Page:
Broadcast networks are sometimes viewed as dinosaurs trying to dodge a shower of meteors that take the form of sleek cable channels like HBO and AMC and digital platforms such as Netflix and Amazon.
But CBS proved that a Tyrannosaurus rex is still pretty scary, especially to a big cable operator.
The network's new distribution agreement with Time Warner Cable, reached after a 32-day blackout, will see it receive a substantial increase in fees from the pay-TV distributor. The deal, announced Monday, returned local CBS stations in Los Angeles, New York City and Dallas to Time Warner Cable subscribers. The premium channel Showtime, also owned by CBS, had its signal restored to Time Warner Cable homes as well.
While terms were not disclosed, a person familiar with the contract said CBS hit its target of north of $2 per-subscriber, per-month over the life of the deal, which runs just under five years. The previous contract CBS had with Time Warner Cable to carry its local TV stations, including KCBS-TV Channel 2 Los Angeles, had a subscriber fee of less than $1 per-month.
"This outcome was obvious from the start, there was no way Time Warner Cable was going to not carry CBS," said Sanford C. Bernstein analyst Todd Juenger in a Tuesday report.
Although the Time Warner Cable-CBS pact was finalized on Labor Day, a turning point in the talks was almost two weeks earlier. That was when CBS signed a new distribution agreement with Verizon FiOS that was very similar in terms to what the network wanted from Time Warner Cable. Because Verizon FiOS is one of Time Warner Cable's main competitors, the pressure to settle with CBS grew.
CBS should also send a big box of chocolates and a case of beer to National Football League headquarters along with the next rights fee check. The network's coverage of the regular season starts this Sunday and Time Warner Cable didn't want to deal with irate phone calls from subscribers threatening to drop the service in favor of a rival distributor such as Verizon if they couldn't see football.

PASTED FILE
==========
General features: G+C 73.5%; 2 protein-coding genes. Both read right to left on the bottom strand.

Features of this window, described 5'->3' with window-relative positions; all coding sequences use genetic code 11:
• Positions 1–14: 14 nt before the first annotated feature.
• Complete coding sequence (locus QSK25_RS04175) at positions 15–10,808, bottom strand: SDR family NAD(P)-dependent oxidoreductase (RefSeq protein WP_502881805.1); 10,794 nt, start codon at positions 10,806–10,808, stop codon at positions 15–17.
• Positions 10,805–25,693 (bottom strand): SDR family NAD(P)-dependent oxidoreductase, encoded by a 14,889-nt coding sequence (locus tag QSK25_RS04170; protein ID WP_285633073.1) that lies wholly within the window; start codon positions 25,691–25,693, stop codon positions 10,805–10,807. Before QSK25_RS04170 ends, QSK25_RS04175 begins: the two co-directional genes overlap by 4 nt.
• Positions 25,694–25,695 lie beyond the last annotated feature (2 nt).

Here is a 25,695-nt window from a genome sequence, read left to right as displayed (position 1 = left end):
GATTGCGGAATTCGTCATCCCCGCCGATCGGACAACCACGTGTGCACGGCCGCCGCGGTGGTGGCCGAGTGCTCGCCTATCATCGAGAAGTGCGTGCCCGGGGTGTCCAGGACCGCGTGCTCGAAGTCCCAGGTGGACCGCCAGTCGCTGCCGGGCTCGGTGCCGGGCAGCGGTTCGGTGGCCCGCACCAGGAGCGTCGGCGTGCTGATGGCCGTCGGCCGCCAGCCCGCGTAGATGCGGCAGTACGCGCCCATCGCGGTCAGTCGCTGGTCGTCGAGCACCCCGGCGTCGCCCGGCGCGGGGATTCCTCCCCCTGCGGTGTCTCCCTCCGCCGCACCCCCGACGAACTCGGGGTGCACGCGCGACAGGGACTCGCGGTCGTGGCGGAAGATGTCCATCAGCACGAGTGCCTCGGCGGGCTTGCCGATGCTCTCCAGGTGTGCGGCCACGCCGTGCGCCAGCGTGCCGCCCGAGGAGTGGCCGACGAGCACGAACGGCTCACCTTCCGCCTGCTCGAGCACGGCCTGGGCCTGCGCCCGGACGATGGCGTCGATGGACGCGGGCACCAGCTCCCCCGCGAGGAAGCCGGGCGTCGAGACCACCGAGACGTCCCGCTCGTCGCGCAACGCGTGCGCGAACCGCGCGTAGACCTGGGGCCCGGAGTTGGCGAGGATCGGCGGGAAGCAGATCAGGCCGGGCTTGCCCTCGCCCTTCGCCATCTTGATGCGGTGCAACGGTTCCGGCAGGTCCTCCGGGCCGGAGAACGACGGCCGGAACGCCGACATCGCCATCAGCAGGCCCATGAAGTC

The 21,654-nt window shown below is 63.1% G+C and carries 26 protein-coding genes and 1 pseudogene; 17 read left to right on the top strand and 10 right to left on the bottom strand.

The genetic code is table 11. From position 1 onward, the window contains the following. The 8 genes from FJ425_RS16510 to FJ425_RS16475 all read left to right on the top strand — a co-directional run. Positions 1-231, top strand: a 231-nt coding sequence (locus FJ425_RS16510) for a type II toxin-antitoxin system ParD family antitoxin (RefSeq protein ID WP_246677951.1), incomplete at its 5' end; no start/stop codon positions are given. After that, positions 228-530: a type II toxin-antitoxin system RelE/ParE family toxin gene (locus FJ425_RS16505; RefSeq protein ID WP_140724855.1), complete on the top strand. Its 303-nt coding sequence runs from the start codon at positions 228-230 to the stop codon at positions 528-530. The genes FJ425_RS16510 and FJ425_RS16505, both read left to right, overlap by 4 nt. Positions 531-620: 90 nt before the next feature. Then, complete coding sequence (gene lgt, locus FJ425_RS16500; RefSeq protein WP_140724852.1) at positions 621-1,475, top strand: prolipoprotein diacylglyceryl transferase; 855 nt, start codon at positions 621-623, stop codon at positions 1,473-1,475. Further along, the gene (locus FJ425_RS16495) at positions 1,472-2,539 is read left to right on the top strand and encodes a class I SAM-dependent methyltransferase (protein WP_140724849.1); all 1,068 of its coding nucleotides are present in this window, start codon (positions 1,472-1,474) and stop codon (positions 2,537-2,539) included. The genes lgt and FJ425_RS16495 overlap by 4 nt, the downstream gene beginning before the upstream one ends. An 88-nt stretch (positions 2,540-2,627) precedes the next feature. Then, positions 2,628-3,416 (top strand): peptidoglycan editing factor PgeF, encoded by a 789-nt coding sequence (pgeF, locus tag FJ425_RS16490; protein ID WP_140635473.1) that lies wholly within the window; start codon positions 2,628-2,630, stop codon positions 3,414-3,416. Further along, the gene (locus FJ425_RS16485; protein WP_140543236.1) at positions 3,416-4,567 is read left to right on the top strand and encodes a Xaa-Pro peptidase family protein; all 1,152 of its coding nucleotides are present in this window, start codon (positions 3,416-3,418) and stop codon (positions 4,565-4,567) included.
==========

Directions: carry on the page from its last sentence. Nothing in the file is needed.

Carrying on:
"With the start of the NFL season days away, subscriber losses would have simply been too painful and Time Warner Cable had to cave within the next week or two," said BTIG analyst Rich Greenfield, who was outspoken in his support of the cable operator in this dispute.
CBS and other broadcasters are counting on distribution fees to level the playing field with cable networks who receive money from both advertisers and subscribers. For years, multichannel video program distributors such as Time Warner Cable resisted paying broadcasters fees to carry their signals. After all, since consumers could get the programming free with an antenna, why should they pay?
The 1992 Cable Act gave broadcasters the right to negotiate for cash and pull their signal as leverage. Since then, many broadcasters, including NBC, Fox and ABC, have used so-called retransmission consent as leverage to launch new cable channels.
Now though, there is little room for new networks, and broadcast networks instead want cash to help cover their own growing programming costs, especially for sports.
In his statement on the CBS agreement, Time Warner Cable Chief Executive Glenn Britt said it was time for Congress and the FCC to revisit retransmission consent as the regulations are no longer serving their intended purpose.
"The rules are woefully out of date, are the primary reason cable bills are rising and too frequently leave our customers without the programming they love," Britt said.
BTIG's Greenfield said the original purpose of retransmission consent was to boost local TV stations and help them with their news and public affairs programming. Instead, the broadcast networks take the majority of the fees from the stations that carry their programing.
For consumers, the new agreement will likely end up hitting them in the wallet and pocketbook.
"As in the past, the resolution of this dispute could lead to higher bills for consumers. Broadcasters have proven effective at leveraging their government-protected business models to generate ever-higher revenues, and the structure of the cable TV market makes it possible to pass along rate hikes to consumers who have few competitive alternatives," said John Bergmayer, a senior staff attorney for Public Knowledge, a media watchdog group.
Some are responding by cutting the cord to their pay-TV service. According to SNL Kagan, 217,000 people dropped their pay-TV service in the second quarter. If viewers are patient, they can watch many of their favorite shows when they pop up online.
That's bad not just for distributors but programmers as well. Ratings at the CBS-owned stations in Time Warner Cable markets dropped significantly during the blackout.
CBS is generating significant revenue selling its shows to Netflix, Amazon and elsewhere, but that will only remain the case if the pay-TV industry stays strong and CBS reaches a broad audience. Going forward, it will be crucial for programmers and distributors to find a way to co-exist or they will put both of their businesses at risk.
Follow Joe Flint on Twitter @JBFlint.